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A healthy market needs choice

The news that Siemens Gamesa Renewable Energy (SGRE) is stopping production of Adwen's 8MW offshore turbine did not come as a huge surprise. SGRE has an 8MW turbine of its own, already operating in 6MW form, with dedicated production facilities and a healthy order book.

It is a direct-drive unit too, which limited any potential technology crossover with the geared Adwen turbine.

The decision may be understandable, but it leaves offshore wind-turbine supply in the hands of an SGRE and MHI Vestas duopoly.

The only other manufacturers in the sector are Senvion and GE, and their turbines are well behind the big two's in rated capacity and rotor diameter.

If they are to compete, they will need 10MW-plus machines on their production lines sooner rather than later.

Senvion lacks the financial muscle to do this alone, while GE has very little experience in offshore technology.

Healthy competition is vital if offshore wind is going to continue to drive down costs, but a market that only gives developers a choice of two turbine suppliers does not look healthy.

Merkel's dilemma

Angela Merkel winning a fourth term of office as chancellor of Germany came as little surprise either. But the make-up of the coalition she will form, and how it will affect wind power, is unclear.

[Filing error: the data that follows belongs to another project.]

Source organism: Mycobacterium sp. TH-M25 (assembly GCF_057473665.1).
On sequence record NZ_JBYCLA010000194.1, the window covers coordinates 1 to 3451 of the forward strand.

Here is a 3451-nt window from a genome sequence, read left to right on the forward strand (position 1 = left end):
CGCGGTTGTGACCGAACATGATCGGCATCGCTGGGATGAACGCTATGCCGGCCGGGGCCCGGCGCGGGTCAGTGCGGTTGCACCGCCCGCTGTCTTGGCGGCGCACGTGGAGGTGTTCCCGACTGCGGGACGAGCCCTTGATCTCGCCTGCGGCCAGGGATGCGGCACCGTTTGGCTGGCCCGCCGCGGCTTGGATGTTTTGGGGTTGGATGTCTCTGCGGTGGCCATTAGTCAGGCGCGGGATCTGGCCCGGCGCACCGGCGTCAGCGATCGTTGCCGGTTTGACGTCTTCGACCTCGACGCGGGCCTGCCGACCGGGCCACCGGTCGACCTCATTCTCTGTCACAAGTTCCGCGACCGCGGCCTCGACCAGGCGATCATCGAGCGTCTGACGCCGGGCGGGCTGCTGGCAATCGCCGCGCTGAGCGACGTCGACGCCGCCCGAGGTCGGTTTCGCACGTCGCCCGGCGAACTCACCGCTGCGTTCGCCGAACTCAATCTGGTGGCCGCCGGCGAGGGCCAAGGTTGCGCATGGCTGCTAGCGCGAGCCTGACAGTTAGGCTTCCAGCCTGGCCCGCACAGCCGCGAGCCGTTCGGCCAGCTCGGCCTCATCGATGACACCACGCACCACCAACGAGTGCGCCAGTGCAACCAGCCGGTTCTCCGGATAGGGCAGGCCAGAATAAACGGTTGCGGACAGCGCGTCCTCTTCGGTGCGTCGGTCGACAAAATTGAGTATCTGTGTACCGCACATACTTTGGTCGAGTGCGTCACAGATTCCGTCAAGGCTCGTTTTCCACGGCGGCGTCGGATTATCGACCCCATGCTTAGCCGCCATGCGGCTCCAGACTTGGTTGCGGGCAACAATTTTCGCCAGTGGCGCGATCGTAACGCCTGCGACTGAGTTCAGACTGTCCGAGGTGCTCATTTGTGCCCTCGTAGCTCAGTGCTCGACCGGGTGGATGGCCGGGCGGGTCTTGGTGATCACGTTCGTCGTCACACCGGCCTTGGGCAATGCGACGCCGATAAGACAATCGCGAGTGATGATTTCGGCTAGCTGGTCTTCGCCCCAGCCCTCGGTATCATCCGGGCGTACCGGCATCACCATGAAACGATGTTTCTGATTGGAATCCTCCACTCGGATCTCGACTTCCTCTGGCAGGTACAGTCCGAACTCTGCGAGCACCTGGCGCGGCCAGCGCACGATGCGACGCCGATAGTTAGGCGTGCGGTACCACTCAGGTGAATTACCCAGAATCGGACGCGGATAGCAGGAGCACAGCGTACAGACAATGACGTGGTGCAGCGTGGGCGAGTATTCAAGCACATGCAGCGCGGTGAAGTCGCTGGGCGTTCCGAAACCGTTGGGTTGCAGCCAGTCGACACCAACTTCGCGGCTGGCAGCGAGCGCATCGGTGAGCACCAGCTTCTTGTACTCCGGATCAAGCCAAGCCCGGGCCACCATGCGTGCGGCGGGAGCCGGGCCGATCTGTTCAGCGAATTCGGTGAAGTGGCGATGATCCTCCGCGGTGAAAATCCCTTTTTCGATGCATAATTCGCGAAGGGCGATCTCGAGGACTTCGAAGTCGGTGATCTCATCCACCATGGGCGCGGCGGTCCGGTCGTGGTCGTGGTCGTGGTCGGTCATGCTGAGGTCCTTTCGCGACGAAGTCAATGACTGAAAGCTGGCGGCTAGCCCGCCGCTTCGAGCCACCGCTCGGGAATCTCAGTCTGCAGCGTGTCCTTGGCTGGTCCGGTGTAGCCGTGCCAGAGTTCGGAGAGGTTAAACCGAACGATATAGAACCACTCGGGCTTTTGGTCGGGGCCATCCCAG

It looks like the end of the "grand coalition", with the centre-left Social Democrats, after suffering their worst post-war election result, going into opposition. That could mean Merkel's Christian Democrats having to work with both the "pro-business" FDP and the Green Party.

Finding an agreement that will satisfy both parties looks like a hard circle to square. The FDP, for example, wants to impose a minimum distance between turbines and dwellings of ten times the turbine's tip height. With today's tower technology and long rotor blades that could mean a distance of 1,500 to 2,000 metres.

A similar policy has brought onshore-wind development in Poland to a screeching halt, and would do precisely the same in Germany.

The Greens, on the other hand, aim for 100% of Germany's electricity to be generated from renewables by 2030, while phasing out coal and lignite.

Can Merkel really bring these parties together with an energy policy that also satisfies the demands of the country's substantial wind-power businesses?

The industry was highly critical of the government's direction at the Husum wind fair in September. The election result will not have lightened the mood.

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